Secret Avengers: Save the Empire (2014) Review

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STORY BY Ales Kot

ART BY Michael Walsh

Those goofy and out of this world Avengers gotten themselves into a sticky mess this time. Hawkguy is being chased by the evil A.I.M. before he runs in and like totally ruins Black Widow and Spider Woman’s girl day at the day spa. Meanwhile, Fury and Colson are uncharacteristically bromancing all over S.H.I.E.L.D’s damaged Satellite. Only to be attacked by The Fury. Wait there’s two Fury’s sharing the same scene? Moving on. To make matters worse, creepy M.O.D.O.K’ is trying to get his war game on with Director Hill before her lovely S.H.I.E.L.D HQ gets infiltrated. Really, the plot is just something to carry the reader from one tongue and cheek joke to the next slapstick hijinks.

It’s Ales Kot’s uncanny characterization skills which highlight the funniest moments. In addition, it’s fantastic one of Marvel’s series have finally adopted Fraction’s incarnation of Hawkeye. One of Marvel’s draw backs is writers will portray the same character an infinite amount of different ways.

Therefore, within one month Hawkeye’s personality will run the gamut with his 16 point personality profile. However, with Fraction’s Hawkeye getting nods from various awards, it’s clear which one incarnation is coming out on top. Hopefully, this means Hawkguy will no longer suffer from Dissociative Identity Disorder.

Yet, the same can’t be said for the other characters. Black Widow is less femme fatale and more valley girl. Nick Fury is less Sam L and more creepy sex predator. Agent Colson is less Agent Colson and more Maxwell Smart, and so on. Ales Kot’s characters are inconsistent with the rest of the rest of the MU series. One can’t help but wonder if they are parodies of themselves. The story spirals off in several directions and begins to have larger holes than the one bumbling Colson blasts through S.H.I.E.L.D’s satellite. Maybe this too is self referential. If it is, the story lacks focus or clear parallels to other story arcs. Because of the exaggerated situations with popular Marvel players, it’s hard not to read this as some sort of Mad Magazine parody, which is completely fine. Self referential humor and irony is always trendy, but Kot’s delivery isn’t punching through.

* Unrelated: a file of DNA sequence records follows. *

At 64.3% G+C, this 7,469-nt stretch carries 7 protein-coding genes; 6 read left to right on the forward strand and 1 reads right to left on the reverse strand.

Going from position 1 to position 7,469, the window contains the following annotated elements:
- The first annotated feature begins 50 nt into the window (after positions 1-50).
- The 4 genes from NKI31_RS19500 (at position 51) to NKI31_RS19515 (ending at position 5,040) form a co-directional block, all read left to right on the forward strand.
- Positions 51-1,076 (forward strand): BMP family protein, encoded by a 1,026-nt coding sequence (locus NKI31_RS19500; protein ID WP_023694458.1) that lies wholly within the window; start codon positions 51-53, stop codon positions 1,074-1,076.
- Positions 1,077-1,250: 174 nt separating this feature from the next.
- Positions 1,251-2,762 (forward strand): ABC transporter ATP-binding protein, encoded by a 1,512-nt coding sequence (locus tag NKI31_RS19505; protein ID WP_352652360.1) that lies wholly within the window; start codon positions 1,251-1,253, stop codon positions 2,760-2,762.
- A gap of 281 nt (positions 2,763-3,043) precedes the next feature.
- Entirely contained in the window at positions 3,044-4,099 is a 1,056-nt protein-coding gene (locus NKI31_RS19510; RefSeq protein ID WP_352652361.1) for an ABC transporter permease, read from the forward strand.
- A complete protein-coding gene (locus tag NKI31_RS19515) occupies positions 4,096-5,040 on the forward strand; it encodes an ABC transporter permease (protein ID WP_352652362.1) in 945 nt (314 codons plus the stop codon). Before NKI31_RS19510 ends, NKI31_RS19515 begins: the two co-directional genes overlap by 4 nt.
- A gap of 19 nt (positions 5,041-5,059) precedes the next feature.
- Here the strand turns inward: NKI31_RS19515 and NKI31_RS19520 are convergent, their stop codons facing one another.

Furthermore, Marvel is starting to diminish the novelty of their other lines such as Superior Foes and Hawkeye. Marvel is creating a formula by taking a comic book writer known for their postmodernist and nonlinear style of storytelling and wrapping it up with minimalist artwork. When they first announced Ales Kot taking over Secret Avenger’s it should have been safe to assume this was going to be something similar to what he did with Suicide Squad or Wild Children. A thematic and cerebral plot which had fourth wall breaking characters who kept it fun and sexy the whole ride through. Instead, Kot somehow delivered a functional parody which at best is derivative and at worst a mad house.

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